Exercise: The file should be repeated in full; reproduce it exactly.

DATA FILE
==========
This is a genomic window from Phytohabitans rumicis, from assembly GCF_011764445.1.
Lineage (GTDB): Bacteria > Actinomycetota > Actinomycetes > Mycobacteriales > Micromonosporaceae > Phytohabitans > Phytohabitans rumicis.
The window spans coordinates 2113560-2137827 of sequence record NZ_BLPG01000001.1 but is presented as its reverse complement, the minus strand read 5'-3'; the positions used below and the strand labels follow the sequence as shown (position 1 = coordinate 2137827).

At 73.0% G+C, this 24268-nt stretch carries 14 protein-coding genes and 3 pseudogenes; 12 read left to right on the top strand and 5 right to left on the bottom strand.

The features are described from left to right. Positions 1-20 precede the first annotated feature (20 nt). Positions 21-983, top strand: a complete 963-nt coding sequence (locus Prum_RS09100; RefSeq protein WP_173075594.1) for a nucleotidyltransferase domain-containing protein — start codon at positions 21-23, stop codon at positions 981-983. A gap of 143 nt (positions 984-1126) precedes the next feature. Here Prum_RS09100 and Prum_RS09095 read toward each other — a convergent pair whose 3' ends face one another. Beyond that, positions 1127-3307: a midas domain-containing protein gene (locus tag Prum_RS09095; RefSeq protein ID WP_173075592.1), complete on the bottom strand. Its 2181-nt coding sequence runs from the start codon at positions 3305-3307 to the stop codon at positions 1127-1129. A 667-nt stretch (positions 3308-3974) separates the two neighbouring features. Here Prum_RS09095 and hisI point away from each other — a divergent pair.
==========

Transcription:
This is a genomic window from Phytohabitans rumicis, from assembly GCF_011764445.1.
Lineage (GTDB): Bacteria > Actinomycetota > Actinomycetes > Mycobacteriales > Micromonosporaceae > Phytohabitans > Phytohabitans rumicis.
The window spans coordinates 2113560-2137827 of sequence record NZ_BLPG01000001.1 but is presented as its reverse complement, the minus strand read 5'-3'; the positions used below and the strand labels follow the sequence as shown (position 1 = coordinate 2137827).

At 73.0% G+C, this 24268-nt stretch carries 14 protein-coding genes and 3 pseudogenes; 12 read left to right on the top strand and 5 right to left on the bottom strand.

The features are described from left to right. Positions 1-20 precede the first annotated feature (20 nt). Positions 21-983, top strand: a complete 963-nt coding sequence (locus Prum_RS09100; RefSeq protein WP_173075594.1) for a nucleotidyltransferase domain-containing protein — start codon at positions 21-23, stop codon at positions 981-983. A gap of 143 nt (positions 984-1126) precedes the next feature. Here Prum_RS09100 and Prum_RS09095 read toward each other — a convergent pair whose 3' ends face one another. Beyond that, positions 1127-3307: a midas domain-containing protein gene (locus tag Prum_RS09095; RefSeq protein ID WP_173075592.1), complete on the bottom strand. Its 2181-nt coding sequence runs from the start codon at positions 3305-3307 to the stop codon at positions 1127-1129. A 667-nt stretch (positions 3308-3974) separates the two neighbouring features. Here Prum_RS09095 and hisI point away from each other — a divergent pair.